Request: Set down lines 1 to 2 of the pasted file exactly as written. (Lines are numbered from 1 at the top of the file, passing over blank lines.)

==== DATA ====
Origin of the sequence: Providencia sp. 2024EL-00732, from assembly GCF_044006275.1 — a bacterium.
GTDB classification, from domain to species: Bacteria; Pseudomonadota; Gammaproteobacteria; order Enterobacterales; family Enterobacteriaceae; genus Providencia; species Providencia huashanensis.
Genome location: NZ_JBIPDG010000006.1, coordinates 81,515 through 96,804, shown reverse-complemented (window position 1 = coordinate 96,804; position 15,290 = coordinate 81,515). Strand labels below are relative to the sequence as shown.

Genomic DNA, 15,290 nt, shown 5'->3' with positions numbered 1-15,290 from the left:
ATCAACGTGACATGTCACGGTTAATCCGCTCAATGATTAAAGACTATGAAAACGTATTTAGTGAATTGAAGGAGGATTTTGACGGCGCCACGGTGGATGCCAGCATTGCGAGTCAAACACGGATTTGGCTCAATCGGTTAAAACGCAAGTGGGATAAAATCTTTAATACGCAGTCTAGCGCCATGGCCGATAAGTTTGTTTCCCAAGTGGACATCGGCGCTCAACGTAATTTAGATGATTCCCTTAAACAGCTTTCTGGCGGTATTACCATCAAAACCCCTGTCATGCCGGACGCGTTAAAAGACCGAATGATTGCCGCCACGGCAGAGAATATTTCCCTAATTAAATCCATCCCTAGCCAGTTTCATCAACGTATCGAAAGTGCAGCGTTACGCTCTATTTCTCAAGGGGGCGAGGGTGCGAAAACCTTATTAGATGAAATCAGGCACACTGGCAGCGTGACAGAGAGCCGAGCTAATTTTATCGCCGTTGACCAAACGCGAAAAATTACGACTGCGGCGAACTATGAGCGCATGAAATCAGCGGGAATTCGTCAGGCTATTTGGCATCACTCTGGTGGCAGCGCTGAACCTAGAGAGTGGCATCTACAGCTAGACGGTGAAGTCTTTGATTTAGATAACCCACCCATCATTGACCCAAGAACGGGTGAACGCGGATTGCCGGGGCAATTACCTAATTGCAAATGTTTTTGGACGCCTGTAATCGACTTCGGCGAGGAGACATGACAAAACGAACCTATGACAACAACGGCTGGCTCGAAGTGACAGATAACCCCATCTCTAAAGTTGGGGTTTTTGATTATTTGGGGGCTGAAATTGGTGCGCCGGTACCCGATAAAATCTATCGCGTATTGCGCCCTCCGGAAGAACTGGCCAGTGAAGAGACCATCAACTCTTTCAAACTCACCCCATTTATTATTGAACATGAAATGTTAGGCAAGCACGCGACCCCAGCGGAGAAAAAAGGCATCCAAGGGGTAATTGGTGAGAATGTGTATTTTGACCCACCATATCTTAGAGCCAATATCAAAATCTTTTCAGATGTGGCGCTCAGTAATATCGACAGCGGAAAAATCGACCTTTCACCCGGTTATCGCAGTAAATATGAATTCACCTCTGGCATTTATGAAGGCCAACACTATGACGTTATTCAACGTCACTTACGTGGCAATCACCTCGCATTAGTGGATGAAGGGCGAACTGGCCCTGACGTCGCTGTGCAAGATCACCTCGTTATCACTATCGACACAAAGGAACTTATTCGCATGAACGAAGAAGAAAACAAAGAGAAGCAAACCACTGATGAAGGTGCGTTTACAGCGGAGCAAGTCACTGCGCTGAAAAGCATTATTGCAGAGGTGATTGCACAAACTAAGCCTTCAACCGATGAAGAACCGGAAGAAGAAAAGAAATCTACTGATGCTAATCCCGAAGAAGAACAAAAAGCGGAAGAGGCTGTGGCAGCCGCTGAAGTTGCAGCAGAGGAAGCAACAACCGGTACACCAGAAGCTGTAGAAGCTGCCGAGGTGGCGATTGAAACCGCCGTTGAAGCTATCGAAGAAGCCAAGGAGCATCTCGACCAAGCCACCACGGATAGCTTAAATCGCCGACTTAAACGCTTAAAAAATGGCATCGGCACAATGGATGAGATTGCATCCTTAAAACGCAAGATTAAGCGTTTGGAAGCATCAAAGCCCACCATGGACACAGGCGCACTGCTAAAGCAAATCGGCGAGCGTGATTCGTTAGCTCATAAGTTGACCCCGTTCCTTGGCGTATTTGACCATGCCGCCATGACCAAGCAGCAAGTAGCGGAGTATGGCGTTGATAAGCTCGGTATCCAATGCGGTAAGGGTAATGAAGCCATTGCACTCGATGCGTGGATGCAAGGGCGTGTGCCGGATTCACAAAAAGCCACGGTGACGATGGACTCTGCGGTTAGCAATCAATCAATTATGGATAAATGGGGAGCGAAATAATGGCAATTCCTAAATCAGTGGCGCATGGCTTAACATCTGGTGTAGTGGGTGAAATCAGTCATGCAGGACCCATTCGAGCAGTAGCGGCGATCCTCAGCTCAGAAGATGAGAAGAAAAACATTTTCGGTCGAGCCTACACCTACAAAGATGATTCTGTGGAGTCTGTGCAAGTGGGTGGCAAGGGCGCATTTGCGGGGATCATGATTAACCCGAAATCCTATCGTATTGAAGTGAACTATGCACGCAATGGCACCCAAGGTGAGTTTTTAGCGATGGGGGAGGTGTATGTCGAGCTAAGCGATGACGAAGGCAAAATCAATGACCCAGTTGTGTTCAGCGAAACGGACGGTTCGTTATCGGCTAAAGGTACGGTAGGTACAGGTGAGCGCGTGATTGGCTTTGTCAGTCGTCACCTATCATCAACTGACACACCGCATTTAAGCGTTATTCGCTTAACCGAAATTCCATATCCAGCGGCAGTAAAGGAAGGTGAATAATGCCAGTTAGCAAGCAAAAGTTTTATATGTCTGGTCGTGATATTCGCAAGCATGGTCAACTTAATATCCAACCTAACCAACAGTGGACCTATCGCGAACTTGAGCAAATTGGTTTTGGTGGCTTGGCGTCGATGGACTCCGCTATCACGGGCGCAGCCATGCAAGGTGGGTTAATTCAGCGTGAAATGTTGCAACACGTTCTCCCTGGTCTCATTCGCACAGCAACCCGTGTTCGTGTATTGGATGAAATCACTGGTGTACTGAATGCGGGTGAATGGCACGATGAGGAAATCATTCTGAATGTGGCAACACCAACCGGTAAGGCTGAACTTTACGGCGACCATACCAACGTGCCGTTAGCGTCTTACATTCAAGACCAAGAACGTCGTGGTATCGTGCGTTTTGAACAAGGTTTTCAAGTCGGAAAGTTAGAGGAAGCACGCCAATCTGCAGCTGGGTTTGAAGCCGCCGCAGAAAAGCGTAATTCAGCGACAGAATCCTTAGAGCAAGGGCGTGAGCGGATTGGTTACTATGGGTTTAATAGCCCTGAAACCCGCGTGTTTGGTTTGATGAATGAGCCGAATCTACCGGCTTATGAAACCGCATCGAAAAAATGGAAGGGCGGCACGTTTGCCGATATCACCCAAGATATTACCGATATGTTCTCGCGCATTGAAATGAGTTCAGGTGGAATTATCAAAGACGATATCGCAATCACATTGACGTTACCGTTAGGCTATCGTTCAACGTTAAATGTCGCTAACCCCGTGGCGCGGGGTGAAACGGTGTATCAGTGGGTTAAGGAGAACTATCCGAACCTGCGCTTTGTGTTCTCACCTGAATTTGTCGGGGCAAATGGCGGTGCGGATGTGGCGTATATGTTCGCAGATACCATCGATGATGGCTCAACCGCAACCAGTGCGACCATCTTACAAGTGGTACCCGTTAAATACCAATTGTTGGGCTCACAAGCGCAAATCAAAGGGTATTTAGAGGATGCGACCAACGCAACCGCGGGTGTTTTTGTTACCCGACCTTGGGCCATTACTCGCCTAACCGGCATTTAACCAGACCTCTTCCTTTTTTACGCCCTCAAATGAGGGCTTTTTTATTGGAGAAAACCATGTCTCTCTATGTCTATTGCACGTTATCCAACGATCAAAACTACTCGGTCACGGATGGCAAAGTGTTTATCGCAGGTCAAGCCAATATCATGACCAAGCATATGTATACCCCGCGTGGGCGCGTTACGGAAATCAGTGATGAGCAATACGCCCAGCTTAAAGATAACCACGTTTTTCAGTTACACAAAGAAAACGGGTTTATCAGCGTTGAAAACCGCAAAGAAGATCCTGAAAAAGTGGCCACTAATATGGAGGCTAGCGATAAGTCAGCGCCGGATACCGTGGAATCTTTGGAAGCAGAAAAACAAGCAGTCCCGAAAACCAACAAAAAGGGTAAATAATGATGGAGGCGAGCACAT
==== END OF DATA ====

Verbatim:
Origin of the sequence: Providencia sp. 2024EL-00732, from assembly GCF_044006275.1 — a bacterium.
GTDB classification, from domain to species: Bacteria; Pseudomonadota; Gammaproteobacteria; order Enterobacterales; family Enterobacteriaceae; genus Providencia; species Providencia huashanensis.